[:en]“You are precious. But you are not fragile.” My colleague at work shared this with another co-worker who is grieving. It had been a very difficult stretch of life with a lot going on and our friend was feeling very vulnerable and not very capable of meeting the challenges that kept arising, which was a real change in her self-understanding.
I think this is one of the most compassionate and true statements that I have ever heard directed toward a bereaved person. It’s not uncommon for us to feel overwhelmed when we are grieving. There is so much going on within us as we try to come to terms with what this death means. How can we manage our emotions when they seem to control us? How we are going to cope with all the added physical and mental stresses? Where is the Sherpa to guide me up the Mt. Everest of demands and activities that are now required of me? Doesn’t it feel like one more bad thing is just waiting to happen. And then you spill soup on yourself at lunch and the tears start to flow.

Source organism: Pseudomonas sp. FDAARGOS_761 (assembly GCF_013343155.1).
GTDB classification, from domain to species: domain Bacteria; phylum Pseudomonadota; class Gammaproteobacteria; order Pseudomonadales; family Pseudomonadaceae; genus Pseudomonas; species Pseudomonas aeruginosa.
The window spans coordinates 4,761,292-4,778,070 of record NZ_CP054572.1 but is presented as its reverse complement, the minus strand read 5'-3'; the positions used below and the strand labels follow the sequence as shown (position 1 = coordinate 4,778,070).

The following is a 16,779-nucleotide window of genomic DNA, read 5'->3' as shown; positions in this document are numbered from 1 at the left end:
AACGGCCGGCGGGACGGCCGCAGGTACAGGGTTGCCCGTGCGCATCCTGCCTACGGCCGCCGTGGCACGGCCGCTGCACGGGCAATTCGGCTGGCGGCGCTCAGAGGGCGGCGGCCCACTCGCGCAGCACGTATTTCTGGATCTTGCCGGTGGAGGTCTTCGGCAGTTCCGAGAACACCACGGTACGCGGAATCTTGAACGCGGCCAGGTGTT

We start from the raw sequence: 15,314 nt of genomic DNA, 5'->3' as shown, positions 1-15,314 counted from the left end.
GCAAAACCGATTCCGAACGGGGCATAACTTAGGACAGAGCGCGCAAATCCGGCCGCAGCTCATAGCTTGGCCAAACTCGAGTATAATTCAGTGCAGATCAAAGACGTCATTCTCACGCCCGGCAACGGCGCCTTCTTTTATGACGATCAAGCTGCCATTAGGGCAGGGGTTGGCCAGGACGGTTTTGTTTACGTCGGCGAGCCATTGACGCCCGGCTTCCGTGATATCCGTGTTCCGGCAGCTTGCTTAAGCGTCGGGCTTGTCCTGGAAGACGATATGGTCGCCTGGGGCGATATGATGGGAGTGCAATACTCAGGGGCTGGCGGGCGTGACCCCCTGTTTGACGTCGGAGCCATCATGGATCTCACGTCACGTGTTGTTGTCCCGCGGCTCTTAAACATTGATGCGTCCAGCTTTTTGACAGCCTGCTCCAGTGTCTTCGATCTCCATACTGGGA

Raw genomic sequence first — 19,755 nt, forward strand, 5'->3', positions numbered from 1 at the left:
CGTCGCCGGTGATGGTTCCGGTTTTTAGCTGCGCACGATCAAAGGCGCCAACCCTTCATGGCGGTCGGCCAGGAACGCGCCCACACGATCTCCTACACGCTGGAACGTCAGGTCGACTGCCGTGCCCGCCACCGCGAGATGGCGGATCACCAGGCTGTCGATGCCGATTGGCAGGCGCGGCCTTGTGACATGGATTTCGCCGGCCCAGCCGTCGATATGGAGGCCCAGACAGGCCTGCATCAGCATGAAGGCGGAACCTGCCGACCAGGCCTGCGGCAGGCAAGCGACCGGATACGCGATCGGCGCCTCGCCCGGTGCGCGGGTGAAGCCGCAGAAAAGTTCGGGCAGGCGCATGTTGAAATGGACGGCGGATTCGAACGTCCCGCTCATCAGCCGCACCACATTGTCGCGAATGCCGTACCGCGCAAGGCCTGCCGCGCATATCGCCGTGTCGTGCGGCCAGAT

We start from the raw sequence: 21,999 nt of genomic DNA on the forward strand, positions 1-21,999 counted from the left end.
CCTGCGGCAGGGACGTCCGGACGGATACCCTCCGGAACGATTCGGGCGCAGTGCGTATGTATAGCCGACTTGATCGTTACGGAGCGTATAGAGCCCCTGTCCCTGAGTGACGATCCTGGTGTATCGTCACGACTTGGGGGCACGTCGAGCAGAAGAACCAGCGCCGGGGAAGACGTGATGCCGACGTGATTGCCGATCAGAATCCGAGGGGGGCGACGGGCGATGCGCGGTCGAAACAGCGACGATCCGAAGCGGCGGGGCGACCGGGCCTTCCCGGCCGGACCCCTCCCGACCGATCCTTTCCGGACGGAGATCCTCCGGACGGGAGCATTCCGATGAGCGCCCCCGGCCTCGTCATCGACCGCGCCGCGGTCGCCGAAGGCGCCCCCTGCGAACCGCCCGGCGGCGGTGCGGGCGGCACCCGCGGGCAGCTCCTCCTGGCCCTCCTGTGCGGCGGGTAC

We feel brittle. Fragile, like we are just barely hanging on by the most slender of spider’s web.
Understanding ourselves as precious but not fragile would be a powerful component we could add to the new identity we are developing. Our human resilience is amazing. Think about how often you arise every day and get the kids off to school, dressed and with their homework completed. Pause to consider that you made it to work and met the obligations that are a part of your day. Consider that laundry is getting done, the oil in the car has been changed, the bills have gotten paid and the lawn is mowed from time to time. We find ways to take care of the mundane tasks of maintenance on the car or our home that seek our attention.
Slowly but surely these things add up. We add new competencies that enable us to find our footings. We add new abilities to manage life and direct our activities. We add new components that become second nature to us. The result is a new identity, precious and strong in a whole new way.[:]